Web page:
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29 Comp. Pol. Stud. 4 (1996)

handle is hein.journals/compls29 and id is 1 raw text is: 





This article argues that consensual political institutions as operationalized by Lijphart and
Crepaz (1991) have significantly favorable effects on unemployment, inflation, and the number
of working days lost, whereas economic growth remains unaffected. Although this finding is
consistent with Olson's theoretical concept of encompassing organizations, this study shows
that Olson's empirical operationalization is flawed. Strong, two-party Westminster systems,
based on single-member district electoral rules, and single-party, bare majority cabinets do not
perform as well as weak, multiparty coalition governments with proportional representation
as an electoral rule. An empirical measure of encompassing organizations is introduced,
termed popular cabinet support. A cross-sectional/time-series panel study of 162 elections (18
countries and 9 elections per country, N = 162) provides strong evidence that governments with
consensual, inclusive, and accommodative constitutional structures and wider popular cabinet
support behave more responsibly than do their more majoritarian, exclusionary, and adversar-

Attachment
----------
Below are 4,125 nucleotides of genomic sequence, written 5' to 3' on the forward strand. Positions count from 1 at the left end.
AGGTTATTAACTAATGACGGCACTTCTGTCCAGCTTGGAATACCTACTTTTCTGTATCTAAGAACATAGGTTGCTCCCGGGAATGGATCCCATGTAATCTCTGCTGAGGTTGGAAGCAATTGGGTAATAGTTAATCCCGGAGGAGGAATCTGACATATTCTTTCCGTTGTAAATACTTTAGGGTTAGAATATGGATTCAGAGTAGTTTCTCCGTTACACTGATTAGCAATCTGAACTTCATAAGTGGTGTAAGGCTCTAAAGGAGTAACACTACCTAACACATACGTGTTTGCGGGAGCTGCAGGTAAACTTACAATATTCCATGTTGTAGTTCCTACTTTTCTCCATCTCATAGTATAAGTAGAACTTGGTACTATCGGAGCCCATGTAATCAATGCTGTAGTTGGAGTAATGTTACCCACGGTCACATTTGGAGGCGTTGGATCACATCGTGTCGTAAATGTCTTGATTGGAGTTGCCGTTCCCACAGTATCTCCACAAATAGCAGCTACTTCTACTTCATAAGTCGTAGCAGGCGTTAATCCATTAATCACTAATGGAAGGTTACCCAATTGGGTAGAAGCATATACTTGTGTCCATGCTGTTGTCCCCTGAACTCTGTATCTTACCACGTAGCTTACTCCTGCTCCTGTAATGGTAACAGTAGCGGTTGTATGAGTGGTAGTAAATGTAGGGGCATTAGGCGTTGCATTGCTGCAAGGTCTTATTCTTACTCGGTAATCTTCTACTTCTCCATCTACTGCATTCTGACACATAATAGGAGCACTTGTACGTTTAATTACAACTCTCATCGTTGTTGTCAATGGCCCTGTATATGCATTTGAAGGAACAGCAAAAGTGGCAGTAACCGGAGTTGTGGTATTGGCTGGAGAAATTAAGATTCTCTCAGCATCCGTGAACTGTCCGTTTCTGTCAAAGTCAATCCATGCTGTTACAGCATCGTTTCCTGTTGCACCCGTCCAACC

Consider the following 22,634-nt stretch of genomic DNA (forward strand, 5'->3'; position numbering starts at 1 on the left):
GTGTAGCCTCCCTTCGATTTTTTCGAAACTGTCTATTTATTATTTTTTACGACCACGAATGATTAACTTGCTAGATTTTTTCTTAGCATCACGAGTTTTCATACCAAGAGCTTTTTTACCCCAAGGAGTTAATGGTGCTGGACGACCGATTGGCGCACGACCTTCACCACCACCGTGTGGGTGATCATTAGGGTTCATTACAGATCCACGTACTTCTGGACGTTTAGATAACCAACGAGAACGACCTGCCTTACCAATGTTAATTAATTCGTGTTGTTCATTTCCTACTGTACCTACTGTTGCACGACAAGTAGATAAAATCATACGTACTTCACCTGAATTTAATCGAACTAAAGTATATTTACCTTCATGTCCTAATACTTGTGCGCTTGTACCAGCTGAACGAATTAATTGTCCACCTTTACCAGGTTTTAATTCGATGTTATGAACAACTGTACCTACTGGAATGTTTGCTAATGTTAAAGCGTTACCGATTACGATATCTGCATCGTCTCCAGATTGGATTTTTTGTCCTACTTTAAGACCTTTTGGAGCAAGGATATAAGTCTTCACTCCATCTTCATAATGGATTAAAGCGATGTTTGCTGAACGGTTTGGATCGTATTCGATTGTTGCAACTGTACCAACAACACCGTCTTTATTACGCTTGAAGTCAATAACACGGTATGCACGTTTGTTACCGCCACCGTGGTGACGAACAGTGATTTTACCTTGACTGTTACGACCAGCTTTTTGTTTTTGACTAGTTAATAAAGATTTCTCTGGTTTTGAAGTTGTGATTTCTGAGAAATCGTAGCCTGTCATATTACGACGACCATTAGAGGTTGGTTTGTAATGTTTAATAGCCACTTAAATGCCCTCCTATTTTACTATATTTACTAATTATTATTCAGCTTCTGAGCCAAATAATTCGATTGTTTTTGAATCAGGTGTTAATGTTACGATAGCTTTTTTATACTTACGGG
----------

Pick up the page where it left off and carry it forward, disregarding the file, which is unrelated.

ial counterparts.






                                   CONSENSUS VERSUS

                   MAJORITARIAN DEMOCRACY

              Political Institutions and Their Impact

                       on   Macroeconomic Performance

                                      and   Industrial Disputes



                                             MARKUS M. L. CREPAZ
                                                   University  of Georgia




T he purpose of this article is to answer the following question: Can
      variations in policy outcomes be systematically linked to formal politi-
cal institutions? First, after reviewing some of the pertinent literature, I will
compare  and  contrast Lijphart and Crepaz's (1991)  concept of consensus
democracy   with Olson's (1982) concept  of encompassing  organizations.
Second,  I will introduce an empirical measure for encompassing  organiza-
tions and create an empirical model  of the impact of formal constitutional
structures on macroeconomic   outcomes  and  industrial disputes. Third, this

COMPARATIVE  POLITICAL STUDIES, Vol. 29 No. 1, February 1996 4-26
@ 1996 Sage Publications, Inc
4


from the SAGE Social Science Collections. All Rights Reserved.

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